Perhaps I have an advantage: I’ve seen AiG beyond its occasional quarrelsome social media and news interviews. In fact, I’ve been to the group’s Creation Museum near Cincinnati, Ohio, more times than I can count, even when the museum was still being constructed.
Christian critics disillusioned with “evangelical” culture must see the Creation Museum. After their tour, they may not believe AiG’s view of human origins is true. But they will certainly consider believing that Christians really can create a first-class entry to popular culture: a tourist attraction with creative excellence, movies, lifelike animatronics, crowd control, themed restaurants, beautiful outdoor gardens, and community participation.
This is why I’m excited about Ark Encounter. I can only imagine Creation Museum-level quality expanded to a 510-foot-long, 85-foot-wide, 51-foot-high attraction filled with exhibits about Scripture’s account and Christians’ theories and speculations about the ark.
You may not agree with some ark supporters or even the project’s creators. But both the Creation Museum and Ark Encounter show an exciting example of Christians engaging popular culture on its own terms — a culture that is filled with people who enjoy themed attractions, restaurants, outdoor zoos, zipline courses, and gift shops with silly t-shirts.
Like any good Christian-made story, song, or product, Ark Encounter works on many levels.
If you’re a non-Christian or a creation-skeptic Christian, you can attend for enjoyment. You can marvel at the artistry and construction (it’s the largest timber-frame structure in the world). You can enjoy the park just like you could enjoy, say, The Wizarding World of Harry Potter even if you’re only casually familiar with J.K. Rowling’s novels and film series.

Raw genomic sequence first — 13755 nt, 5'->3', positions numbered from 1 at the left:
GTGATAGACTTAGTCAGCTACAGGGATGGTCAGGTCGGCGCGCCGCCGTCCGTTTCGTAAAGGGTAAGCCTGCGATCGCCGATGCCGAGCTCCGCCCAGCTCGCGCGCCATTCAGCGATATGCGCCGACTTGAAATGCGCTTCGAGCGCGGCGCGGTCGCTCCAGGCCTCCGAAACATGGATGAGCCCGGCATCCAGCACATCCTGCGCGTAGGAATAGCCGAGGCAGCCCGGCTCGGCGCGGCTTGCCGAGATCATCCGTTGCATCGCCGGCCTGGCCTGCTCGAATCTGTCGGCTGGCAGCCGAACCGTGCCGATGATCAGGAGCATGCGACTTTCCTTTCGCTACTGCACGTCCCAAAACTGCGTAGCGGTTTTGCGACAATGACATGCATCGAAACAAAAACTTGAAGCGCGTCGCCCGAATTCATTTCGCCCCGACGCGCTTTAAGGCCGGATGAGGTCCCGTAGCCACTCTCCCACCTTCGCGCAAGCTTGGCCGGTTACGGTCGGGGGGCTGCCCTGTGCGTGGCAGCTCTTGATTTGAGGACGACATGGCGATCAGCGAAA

But if you’re a Christian in the “fandom” who supports the creators’ vision, Ark Encounter is even better. You can imagine the actual ark brought to life. You can grieve over God’s judgment and feel the weight of His sorrow and anger at sin. You can be inspired to worship the final Savior whom the ark always represented, the Savior to whom AiG also points (moving beyond creation-versus-evolution debates) as the only gateway to reconciliation with our Creator.
And if you happen to be a conservative, sheltered, and culturally disengaged Christian like I have been, well, AiG with its Creation Museum and Ark Encounter will challenge you. Why? Because there is no way such sheltered Christians could engage popular culture as AiG can. There is no way they could learn such crafts and construction, work with a state tourism cabinet, or cooperate with local hotels and secular attractions for tourism cross-promotion.
Perhaps this is what AiG does best (and often despite itself). The group hopes to rebuke evolution and promote literal creation belief among Christians, thus leading to an apologetics-based revival in churches. AiG and Ham, however, have found even greater success at challenging Christians to follow their stellar approach to popular culture engagement.
At the Creation Museum, overt teaching and exhibits don’t prompt me to worship my Creator nearly as much as the courtesy of museum employees as well as the fun and beauty of artistry and gardens. What they show may show Christ (and even creation!) better than what they say. And I expect that after I visit Ark Encounter, I’ll experience similar awe and worship as well as an increased motivation to love and engage my neighbors and even my enemies in culture.
Photo Credit: Ark Encounter by Cheryl Crain.